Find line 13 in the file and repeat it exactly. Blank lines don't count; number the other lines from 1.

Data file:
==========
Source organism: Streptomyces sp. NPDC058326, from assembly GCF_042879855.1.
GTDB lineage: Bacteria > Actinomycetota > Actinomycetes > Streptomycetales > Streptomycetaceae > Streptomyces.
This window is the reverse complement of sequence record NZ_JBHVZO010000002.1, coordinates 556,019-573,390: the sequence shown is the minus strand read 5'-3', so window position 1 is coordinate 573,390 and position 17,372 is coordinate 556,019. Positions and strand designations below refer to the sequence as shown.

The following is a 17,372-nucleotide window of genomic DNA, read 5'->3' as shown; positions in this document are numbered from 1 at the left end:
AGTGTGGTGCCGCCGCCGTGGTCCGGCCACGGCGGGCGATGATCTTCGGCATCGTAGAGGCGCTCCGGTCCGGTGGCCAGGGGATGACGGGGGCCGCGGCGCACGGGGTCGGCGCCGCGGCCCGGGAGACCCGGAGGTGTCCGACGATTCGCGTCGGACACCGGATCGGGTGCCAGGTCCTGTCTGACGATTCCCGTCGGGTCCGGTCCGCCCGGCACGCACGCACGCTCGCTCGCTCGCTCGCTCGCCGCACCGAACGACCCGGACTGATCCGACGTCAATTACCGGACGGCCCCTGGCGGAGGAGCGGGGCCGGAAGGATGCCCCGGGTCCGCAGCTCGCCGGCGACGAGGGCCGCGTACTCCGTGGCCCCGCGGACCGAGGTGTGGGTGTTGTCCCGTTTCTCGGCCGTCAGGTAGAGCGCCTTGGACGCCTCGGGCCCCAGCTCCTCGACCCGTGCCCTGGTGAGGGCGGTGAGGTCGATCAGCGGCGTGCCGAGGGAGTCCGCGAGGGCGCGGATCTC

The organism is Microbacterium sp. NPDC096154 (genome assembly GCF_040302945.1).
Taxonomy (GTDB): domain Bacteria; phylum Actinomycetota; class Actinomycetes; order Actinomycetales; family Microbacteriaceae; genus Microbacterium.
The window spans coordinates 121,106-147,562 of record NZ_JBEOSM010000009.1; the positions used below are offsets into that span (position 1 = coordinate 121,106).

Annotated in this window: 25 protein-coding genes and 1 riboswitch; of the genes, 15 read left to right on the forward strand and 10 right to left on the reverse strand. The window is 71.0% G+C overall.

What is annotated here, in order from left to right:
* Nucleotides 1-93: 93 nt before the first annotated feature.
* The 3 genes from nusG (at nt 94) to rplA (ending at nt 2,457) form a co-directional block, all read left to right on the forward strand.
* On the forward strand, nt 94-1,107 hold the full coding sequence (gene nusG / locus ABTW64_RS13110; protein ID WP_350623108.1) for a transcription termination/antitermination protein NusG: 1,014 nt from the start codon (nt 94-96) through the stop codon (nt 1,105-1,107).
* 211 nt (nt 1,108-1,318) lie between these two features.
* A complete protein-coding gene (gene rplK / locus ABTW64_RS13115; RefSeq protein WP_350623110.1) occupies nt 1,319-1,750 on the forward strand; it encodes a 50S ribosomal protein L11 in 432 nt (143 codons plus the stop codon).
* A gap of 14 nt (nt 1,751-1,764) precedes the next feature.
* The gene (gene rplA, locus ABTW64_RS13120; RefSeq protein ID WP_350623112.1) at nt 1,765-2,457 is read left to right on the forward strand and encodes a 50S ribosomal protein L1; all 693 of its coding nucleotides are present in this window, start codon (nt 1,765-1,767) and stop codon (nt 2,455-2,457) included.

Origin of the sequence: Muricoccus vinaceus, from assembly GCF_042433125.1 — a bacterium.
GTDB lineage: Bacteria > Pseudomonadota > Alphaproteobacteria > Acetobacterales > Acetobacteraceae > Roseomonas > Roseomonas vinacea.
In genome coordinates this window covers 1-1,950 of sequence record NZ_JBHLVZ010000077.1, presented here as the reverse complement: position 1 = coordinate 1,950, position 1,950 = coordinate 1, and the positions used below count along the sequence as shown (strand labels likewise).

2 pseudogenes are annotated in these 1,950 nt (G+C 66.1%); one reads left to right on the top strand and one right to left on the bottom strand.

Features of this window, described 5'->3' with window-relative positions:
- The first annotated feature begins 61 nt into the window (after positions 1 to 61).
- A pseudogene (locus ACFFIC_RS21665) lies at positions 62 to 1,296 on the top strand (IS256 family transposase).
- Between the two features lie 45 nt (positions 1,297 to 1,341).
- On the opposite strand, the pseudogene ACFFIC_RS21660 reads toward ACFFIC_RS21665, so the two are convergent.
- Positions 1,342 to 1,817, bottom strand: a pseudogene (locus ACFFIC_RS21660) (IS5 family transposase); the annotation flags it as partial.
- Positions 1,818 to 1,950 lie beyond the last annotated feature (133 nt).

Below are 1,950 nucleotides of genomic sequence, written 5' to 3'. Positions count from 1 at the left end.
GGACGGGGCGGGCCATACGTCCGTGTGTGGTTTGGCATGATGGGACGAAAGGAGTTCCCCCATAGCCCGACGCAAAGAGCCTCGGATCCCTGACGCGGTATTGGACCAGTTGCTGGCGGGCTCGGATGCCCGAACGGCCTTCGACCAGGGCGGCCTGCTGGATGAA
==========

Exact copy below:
* On the forward strand, nt 94-1,107 hold the full coding sequence (gene nusG / locus ABTW64_RS13110; protein ID WP_350623108.1) for a transcription termination/antitermination protein NusG: 1,014 nt from the start codon (nt 94-96) through the stop codon (nt 1,105-1,107).